Letters Bawa-Garba case

Second letter to the GMC chair regarding Hadiza Bawa-Garba

BMJ 2018; 360 doi: https://doi.org/10.1136/bmj.k667 (Published 13 February 2018) Cite this as: BMJ 2018;360:k667
  1. Nick Ross, broadcaster and journalist
  1. PO Box 999, London W2 4XT, UK
  1. nick{at}nickross.com

The following is a letter of 5 February 2018 to the chair of the General Medical Council.

Dear Professor Stephenson,

My last letter to you about Hadiza Bawa-Garba (9 November 2017)1 was followed by a stream of similar comments in the medical and national presses and on social media, mostly from doctors and the Academy of Royal Medical Colleges but also from non-medics like me and, not least, of course, from Jeremy Hunt. I do not think it is an exaggeration to say that in striking a physician off the medical register for making mistakes you may have called into question the future of the GMC.

In statements since, you have sought to pour oil on troubled water, and your splendid chief executive, Charlie Massey, and counsel, Anthony Omo, met me with much courtesy and did their best to persuade me that you had no choice but to seek Bawa-Garba’s erasure and that you have learned important lessons from the affair.

Of course those two things are incompatible.

Many of us still find it hard to follow your logic. Your principal defence has been that to allow Bawa-Garba to continue to practise would “unpick the criminal court conviction.” That is not so. Only the courts of appeal can do that, and I hope they will.

You opted to go further than the criminal courts, and it was not an automatic process imposed by statute.

To recap, Jack, a six year old boy being treated by Bawa-Garba, died tragically from sepsis. There were many contributory factors that you knew, or should have known, about: that Bawa-Garba was overstretched, covering six hospital wards across four floors including the emergency department and the children’s assessment unit, without a break, without a formal handover, without proper consultant cover, and with an IT system that had failed. You knew that the child had been given a drug by his mother—in good faith, but without Bawa-Garba’s knowledge—that may have contributed to his death. You were well aware that sepsis has a high mortality rate. And, as Charlie Massey conceded, as does almost everyone else, Bawa-Garba is an otherwise reliable and competent doctor. Yet, in addition to the guilt this poor woman will feel for the rest of her life for the mistakes she made in trying to save a patient’s life, and on top of the terrible criminal conviction she must bear, you sought to make her a scapegoat for the profession.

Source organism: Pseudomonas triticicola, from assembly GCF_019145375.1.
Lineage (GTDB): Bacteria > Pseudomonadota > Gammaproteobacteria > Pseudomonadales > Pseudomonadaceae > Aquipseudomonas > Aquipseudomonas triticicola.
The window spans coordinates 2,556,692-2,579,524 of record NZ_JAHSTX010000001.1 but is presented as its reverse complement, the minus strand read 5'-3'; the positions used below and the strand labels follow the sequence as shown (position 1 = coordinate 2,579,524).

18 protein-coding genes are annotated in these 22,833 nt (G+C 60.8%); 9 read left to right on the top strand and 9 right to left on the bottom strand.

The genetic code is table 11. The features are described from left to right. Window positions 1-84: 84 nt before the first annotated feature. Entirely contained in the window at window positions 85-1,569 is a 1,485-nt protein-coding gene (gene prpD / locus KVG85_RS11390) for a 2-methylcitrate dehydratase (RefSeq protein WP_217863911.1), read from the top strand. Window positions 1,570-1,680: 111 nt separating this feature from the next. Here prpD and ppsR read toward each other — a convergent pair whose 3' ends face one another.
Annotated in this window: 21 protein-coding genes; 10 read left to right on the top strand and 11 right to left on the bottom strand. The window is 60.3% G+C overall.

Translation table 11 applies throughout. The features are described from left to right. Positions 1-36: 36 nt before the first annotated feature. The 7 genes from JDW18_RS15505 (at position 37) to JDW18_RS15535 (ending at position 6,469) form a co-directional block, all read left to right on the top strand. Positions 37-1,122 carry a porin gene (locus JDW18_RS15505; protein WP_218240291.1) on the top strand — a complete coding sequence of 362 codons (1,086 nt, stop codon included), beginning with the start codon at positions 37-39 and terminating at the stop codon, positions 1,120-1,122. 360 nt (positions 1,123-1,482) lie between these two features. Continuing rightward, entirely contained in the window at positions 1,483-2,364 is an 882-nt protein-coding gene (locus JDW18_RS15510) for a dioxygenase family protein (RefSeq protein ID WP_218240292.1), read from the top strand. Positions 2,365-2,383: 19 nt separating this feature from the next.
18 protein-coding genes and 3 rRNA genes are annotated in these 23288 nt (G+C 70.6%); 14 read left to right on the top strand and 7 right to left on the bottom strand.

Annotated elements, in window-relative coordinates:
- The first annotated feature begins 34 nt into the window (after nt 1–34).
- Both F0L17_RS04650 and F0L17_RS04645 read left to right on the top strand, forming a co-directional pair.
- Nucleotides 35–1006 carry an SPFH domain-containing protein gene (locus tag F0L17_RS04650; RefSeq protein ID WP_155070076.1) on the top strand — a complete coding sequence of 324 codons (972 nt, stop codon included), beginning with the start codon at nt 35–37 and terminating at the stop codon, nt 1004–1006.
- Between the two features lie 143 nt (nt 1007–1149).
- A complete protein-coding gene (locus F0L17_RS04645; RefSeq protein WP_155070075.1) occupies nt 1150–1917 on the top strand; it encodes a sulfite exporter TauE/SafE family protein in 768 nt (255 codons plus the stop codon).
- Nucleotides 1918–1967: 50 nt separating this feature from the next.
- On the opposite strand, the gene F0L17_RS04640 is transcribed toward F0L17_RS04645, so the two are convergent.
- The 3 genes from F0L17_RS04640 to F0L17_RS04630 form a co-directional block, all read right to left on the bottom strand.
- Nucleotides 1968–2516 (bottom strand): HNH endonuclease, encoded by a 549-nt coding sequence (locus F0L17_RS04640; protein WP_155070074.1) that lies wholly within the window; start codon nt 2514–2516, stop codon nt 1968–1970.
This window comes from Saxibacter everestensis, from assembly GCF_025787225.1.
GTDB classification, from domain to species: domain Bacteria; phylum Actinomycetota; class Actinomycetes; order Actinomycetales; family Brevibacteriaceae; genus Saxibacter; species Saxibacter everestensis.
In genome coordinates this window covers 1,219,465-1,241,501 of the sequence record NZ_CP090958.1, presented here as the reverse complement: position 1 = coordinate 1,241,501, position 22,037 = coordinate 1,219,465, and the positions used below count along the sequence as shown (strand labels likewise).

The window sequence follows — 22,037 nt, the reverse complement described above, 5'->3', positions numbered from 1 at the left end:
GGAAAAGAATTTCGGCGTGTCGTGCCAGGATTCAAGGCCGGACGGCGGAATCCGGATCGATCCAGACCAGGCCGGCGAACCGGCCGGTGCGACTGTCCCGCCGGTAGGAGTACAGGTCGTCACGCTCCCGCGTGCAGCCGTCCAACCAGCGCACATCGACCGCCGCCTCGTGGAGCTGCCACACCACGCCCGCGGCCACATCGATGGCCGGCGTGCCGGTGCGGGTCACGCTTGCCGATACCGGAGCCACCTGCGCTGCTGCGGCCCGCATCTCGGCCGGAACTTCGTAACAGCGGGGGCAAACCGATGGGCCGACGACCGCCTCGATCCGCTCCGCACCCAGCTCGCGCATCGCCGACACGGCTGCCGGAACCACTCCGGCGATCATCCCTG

So I, policy makers, the public, and professionals find it hard to accept that you had no choice.

Your position would be insupportable even if we gave you the benefit of any remaining doubt. Suppose there really had been a clear cut requirement that the GMC should disbar any doctor with a criminal conviction such as Bawa-Garba’s. After all, it is intrinsic to democracy that parliament occasionally enacts bad law before changing its mind—permitting slavery, transporting people for life, forbidding women’s emancipation, outlawing homosexuals—or criminalising decent people who make honest mistakes.

You now concede that the matter requires more reflection. It is a shame you did not reflect more wisely before. And if you concluded, as you seem to do now, that this pursuit of honest and competent doctors is wrong, then you should have refused to go along with it. If necessary, you could have resigned. Only in totalitarian societies do citizens have to prosecute bad laws officiously.